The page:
HT Brunch Sunday Debate: Flowers in food—fun or fad?

Two chefs sniff out the newest trend in garnishing and navigate history for any tradition of consuming flowers for flavour
Using flowers as garnish is the new trend in restaurants
Using flowers as garnish is the new trend in restaurants
Published on Jan 01, 2022 09:44 PM IST
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BySabysachi Gorai, Radhika Khandelwal

“Just adding flowers to a dish does not enhance it”

Sabyasachi questions who decides which flowers are edible
Sabyasachi questions who decides which flowers are edible

By Sabyasachi Gorai

Using flowers as a garnish makes no sense in any cuisine. Traditionally, we’ve always used flowers in our dishes, but never as a garnish.

I don’t mind flowers on top of a dessert, like rose petals on a firni. But today people garnish chicken tikka with flowers—why? Why not dhaniya? The flavour of dhaniya lends itself to the dish. The connection between meat and flowers is beyond me. It either has to make food sense or logical sense and it does neither.

Who decides which flowers are edible? There is no authentication. So, food safety is a concern. All masters of all cuisines teach you that garnishes have to be edible.  

When in season, moringa flowers can be cooked and eaten. The bokphool is a favourite as are cucumber flowers and pea tendrils. There are about eight to 10 flowers we can eat right before or around the same time as the plant’s fruit is ready. We have roselle chutney, rhododendron flower squash. These flowers add colour, flavour and taste to foods—more value than mere prettiness.

Just adding flowers to a dish does not enhance it. A dish has to hold its own and quality comes first.

“A chilli chicken coated in a glossy sauce is already beautiful. If it’s dry and the wrong colour, even a whole bunch of flowers will not save it.

Sabyasachi Gorai, 48, is a senior, much-respected chef in the F&B industry. He is well-known for his work at Olive and is currently associated with the restaurant Byg Brewski.

“Using flowers in a dish is a sustainable way of eating”

Radhika says India has consumed edible flowers for aeons, including the marigold, banana blossom and aparajita flowers
Radhika says India has consumed edible flowers for aeons, including the marigold, banana blossom and aparajita flowers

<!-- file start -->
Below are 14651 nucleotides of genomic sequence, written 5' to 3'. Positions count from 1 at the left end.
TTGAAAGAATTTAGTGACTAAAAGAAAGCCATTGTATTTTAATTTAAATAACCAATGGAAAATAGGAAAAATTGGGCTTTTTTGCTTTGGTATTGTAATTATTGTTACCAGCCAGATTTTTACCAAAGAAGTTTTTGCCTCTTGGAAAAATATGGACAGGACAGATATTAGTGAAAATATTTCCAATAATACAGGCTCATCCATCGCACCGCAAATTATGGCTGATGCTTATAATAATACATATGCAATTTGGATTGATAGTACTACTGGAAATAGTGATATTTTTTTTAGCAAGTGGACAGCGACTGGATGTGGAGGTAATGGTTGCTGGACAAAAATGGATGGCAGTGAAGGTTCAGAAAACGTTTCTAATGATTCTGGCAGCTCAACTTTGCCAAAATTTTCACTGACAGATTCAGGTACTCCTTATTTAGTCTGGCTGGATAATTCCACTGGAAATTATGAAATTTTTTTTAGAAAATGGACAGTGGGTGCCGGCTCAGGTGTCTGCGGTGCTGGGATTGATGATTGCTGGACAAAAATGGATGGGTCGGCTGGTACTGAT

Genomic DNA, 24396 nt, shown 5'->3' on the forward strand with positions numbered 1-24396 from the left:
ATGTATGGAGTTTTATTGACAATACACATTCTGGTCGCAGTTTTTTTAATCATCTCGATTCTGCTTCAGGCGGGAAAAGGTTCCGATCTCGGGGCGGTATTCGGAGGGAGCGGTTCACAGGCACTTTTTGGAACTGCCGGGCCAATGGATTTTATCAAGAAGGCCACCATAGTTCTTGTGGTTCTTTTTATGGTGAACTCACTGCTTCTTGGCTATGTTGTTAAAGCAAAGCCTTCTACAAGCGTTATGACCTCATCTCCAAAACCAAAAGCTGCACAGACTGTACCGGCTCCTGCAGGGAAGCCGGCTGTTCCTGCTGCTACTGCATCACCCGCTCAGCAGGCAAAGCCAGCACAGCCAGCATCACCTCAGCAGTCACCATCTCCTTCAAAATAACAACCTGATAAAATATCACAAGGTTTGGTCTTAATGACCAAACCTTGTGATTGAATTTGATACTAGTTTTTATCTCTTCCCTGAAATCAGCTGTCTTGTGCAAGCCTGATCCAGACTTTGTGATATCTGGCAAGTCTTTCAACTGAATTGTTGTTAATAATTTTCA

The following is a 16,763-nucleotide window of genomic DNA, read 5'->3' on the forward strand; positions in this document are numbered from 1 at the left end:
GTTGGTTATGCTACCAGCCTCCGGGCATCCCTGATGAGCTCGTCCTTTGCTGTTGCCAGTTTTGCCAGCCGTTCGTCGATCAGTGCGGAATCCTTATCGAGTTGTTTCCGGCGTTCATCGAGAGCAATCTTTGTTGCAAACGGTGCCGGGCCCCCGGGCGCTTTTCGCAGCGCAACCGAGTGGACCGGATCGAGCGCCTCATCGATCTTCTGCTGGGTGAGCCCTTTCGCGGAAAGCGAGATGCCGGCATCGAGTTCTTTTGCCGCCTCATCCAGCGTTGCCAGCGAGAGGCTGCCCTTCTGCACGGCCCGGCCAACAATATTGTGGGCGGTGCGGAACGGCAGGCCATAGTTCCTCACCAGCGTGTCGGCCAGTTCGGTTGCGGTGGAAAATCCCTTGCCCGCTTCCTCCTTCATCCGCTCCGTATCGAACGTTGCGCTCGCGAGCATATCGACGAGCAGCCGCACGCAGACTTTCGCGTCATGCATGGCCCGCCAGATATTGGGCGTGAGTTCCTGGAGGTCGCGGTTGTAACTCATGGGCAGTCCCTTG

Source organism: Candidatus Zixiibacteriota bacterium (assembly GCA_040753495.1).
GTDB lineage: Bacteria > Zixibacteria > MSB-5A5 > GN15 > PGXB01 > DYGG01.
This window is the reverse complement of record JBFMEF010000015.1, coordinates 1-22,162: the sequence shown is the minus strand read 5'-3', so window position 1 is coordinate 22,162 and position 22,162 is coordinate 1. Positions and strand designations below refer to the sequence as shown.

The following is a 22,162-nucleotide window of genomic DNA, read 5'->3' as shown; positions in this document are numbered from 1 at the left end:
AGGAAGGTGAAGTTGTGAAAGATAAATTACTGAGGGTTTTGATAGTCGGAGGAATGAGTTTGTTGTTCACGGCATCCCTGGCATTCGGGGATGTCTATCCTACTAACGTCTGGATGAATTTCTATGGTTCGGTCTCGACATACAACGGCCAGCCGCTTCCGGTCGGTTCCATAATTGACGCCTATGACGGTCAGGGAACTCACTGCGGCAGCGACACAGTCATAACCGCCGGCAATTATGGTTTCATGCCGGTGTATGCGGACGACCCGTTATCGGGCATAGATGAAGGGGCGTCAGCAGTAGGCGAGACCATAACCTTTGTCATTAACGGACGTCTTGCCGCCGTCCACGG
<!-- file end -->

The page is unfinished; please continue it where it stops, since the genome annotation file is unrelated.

By Radhika Khandelwal

India has consumed edible flowers for aeons, including the marigold or genda, banana blossom, the flowers of the hibiscus or pumpkin, the mogra and aparajita flowers. Flowers have always been used for their flavour. And for medical needs. But these facts are now being ignored by many chefs.

Today, flowers are being used as garnishes. Chefs are artists and if something works for them, they should go ahead and do it. They just need to understand why it is consumed. I was once served eggs benedict with a rose petal on top in San Francisco, which didn’t make any sense!

We serve an avocado bokful dish which is available only for a week given its seasonality. We also have moringa and cream cheese dumplings made with moringa leaf and flower.

A lot of people remove the flower garnish and eat the dish. I tell them it’s edible but people still have apprehensions about eating flowers. If it’s outside and visible, then people have a problem. There’s no issue if the flower is inside the dish. Kewra water is made out of pandan flowers and is present in every biryani. You just can’t see it, so you eat it. It all comes down to conditioning. Getting used to it will take time. But it’s a sustainable way of eating. Not out of the ordinary.

Radhika Khandelwal, founder and head chef of Fig & Maple, has contributed to a book about eating flowers.

From HT Brunch, January 2, 2022

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Wednesday, January 26, 2022